This was a multimillion dollar fraud prosecution involving Canadian chartered banks. The fraudulent scheme alleged in each case was essentially the same:
1) A so-called “straw-buyer” with good credit would be recruited by HAM and a mortgage application thereafter submitted in the name of that person.
2) The mortgage application would include confirmation of “employment” as well as CRA Notices of Assessment.
3) Mortgage proceedings would be advanced in the name of the straw-buyer and title to the residential property would be held in their name.
4) The mortgage proceeds would be drained from the property.
5) The mortgage would ultimately devolve into foreclosure.
6) The straw-buyer would be left holding the proverbial bag.
7) The bank would be out a substantial amount of $$$.
Patrick Fagan elected trial by way of Queen’s Bench with a preliminary inquiry. Given the complexity of this prosecution, the preliminary inquiry was scheduled for two full weeks. At the conclusion of the preliminary inquiry Patrick Fagan pressed for a discharge on all charges. The Judge presiding at the preliminary inquiry refused to grant a discharge.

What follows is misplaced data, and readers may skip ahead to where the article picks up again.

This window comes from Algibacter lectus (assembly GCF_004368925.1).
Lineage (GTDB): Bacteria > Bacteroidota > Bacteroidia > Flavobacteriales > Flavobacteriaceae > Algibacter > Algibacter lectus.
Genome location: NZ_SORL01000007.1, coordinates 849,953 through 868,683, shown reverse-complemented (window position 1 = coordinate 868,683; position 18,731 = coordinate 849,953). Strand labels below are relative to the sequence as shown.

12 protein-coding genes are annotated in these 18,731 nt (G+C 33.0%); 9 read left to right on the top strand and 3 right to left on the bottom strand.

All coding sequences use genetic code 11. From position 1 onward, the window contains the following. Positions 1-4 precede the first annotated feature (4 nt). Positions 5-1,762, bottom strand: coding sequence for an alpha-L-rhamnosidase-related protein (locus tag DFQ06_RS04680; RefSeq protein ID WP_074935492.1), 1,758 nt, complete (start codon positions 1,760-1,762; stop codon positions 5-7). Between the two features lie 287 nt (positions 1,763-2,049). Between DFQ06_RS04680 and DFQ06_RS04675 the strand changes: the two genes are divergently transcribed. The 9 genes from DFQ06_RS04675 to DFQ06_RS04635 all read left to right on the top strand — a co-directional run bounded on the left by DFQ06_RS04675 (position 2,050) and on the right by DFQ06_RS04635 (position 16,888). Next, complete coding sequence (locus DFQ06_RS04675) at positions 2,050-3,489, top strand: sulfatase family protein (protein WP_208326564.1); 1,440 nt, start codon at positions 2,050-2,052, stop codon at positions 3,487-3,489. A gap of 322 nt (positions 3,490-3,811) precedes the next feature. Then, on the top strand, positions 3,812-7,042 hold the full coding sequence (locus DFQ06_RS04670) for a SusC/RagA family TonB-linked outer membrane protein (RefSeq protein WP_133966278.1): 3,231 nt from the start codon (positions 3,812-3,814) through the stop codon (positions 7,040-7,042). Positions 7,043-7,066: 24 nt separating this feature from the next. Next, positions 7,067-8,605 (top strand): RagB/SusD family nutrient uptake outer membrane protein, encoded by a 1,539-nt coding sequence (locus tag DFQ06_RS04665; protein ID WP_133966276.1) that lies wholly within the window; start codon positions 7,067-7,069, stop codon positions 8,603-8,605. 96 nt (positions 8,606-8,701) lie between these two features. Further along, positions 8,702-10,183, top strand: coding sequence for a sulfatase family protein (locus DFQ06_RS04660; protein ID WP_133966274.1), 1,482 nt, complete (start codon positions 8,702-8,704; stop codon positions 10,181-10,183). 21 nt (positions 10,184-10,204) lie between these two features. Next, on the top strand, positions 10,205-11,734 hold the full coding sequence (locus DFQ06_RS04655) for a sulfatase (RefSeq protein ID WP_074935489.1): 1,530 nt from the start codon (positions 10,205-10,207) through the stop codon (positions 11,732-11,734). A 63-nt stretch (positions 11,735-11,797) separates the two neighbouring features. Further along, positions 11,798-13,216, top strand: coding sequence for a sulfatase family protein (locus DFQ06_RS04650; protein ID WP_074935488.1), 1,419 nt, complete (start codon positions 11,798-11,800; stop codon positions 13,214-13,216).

Between committal to stand trial at the end of preliminary inquiry and the scheduling of a trial in Queen’s Bench, however, the Crown took the time to review the evidence at the preliminary inquiry as well as Patrick Fagan’s closing submissions. The Crown ultimately decided that it was one thing to obtain an order to stand trial at the conclusion of a preliminary inquiry and quite another to prove all the requisite elements of each offence beyond a reasonable doubt at trial.
Bottom Line: Before scheduling a trial date in Queen’s Bench the Crown (based on its review aforesaid) concluded that there was no reasonable likelihood of a conviction and killed this multimillion dollar fraud prosecution in its entirety by directing a stay of proceedings .